The Corner

Importing Poverty

My colleague Steve Camarota has published a look at welfare use by immigrant families with children, and it’s pretty dire. Fifty-seven percent of households headed by an immigrant (legal and illegal) with children (under 18) used at least one welfare program, compared to 39 percent for native households with children (which is alarmingly high in itself). The highest rates are for families headed by an immigrant from the Dominican Republic (82 percent using welfare) and Mexico and Guatemala (75 percent). The states with the highest rates are Arizona, Texas, California, and New York (61–62 percent) — which, unfortunately, are also the top states of immigrant settlement. For immigrant households with four or more children, 81 percent are using welfare, as are 80 percent of households with children that are headed by an immigrant without a high school degree.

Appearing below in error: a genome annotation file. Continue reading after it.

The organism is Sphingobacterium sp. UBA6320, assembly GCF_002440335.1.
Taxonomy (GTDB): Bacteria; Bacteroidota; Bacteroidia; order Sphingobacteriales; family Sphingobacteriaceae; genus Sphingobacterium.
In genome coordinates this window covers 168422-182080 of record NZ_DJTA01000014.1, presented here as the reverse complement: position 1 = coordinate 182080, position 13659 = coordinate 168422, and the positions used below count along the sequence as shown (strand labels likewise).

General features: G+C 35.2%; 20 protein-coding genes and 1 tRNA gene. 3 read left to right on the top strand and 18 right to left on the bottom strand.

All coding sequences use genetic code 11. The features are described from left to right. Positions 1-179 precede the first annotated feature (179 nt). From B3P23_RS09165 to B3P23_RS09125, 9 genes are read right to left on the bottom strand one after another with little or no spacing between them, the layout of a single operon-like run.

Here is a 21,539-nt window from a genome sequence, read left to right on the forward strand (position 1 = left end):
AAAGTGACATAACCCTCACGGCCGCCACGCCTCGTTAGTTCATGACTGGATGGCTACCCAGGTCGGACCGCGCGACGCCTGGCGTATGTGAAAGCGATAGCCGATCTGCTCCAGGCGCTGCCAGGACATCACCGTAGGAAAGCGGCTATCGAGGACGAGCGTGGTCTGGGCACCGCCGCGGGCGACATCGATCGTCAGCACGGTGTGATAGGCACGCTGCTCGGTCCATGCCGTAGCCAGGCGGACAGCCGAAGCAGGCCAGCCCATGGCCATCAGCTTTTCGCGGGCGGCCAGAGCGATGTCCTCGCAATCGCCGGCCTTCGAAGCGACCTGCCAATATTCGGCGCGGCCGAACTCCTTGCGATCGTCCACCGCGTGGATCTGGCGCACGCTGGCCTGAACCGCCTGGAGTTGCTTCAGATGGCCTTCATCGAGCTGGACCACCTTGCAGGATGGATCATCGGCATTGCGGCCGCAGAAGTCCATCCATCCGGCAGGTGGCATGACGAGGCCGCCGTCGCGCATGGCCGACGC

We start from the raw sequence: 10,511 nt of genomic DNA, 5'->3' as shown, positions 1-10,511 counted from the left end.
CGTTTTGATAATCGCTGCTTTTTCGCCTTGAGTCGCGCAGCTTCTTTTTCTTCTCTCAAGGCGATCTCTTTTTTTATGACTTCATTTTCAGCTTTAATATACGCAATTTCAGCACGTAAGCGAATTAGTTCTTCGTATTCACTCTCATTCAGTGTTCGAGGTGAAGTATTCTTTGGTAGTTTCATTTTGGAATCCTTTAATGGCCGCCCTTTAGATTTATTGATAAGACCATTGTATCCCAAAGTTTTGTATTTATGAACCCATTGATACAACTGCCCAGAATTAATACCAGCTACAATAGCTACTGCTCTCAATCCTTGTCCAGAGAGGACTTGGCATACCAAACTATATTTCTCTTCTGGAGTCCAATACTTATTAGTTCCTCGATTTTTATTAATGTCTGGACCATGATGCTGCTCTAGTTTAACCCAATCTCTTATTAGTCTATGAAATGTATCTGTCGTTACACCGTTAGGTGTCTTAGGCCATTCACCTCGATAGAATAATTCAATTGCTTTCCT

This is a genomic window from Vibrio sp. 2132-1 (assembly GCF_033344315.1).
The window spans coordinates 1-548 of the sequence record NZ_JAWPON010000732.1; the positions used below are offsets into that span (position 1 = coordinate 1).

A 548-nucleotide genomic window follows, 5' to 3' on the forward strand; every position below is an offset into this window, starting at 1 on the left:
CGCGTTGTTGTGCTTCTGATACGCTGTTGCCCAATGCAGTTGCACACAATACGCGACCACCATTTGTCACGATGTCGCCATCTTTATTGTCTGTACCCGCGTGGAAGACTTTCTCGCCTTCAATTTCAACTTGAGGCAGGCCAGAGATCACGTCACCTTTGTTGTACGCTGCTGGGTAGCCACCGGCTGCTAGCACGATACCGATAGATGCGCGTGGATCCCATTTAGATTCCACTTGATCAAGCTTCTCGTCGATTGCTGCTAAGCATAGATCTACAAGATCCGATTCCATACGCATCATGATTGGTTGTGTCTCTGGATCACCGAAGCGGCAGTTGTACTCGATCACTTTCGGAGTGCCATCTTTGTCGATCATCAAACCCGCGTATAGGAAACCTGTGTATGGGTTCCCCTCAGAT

Iain Murray and Mickey Kaus were respondents at the panel discussion releasing the report, commenting from libertarian and neo-liberal perspectives, respectively; the video will be up next week.

In related news, this disturbing information in the latest Rural Migration News:

The Fresno county city of San Joaquin has a higher share of children under 18 than any other California city, 41 percent compared to the state average of 25 percent.  Orange Cove has the second-highest share of children.  Both cities are over 95 percent Hispanic, and both have per capita incomes lower than the per capita income of Mexico, which was $10,000 in 2009, or $14,000 at purchasing power parity.  Per capita income in San Joaquin was $8,000, and $7,500 in Orange Cove.

So we now have communities with lower per capita incomes than Mexico. But don’t worry — I’m sure it’ll all work out fine.

Mark Krikorian — Mark Krikorian, a nationally recognized expert on immigration issues, has served as Executive Director of the Center for Immigration Studies (CIS) since 1995.

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Importing Poverty

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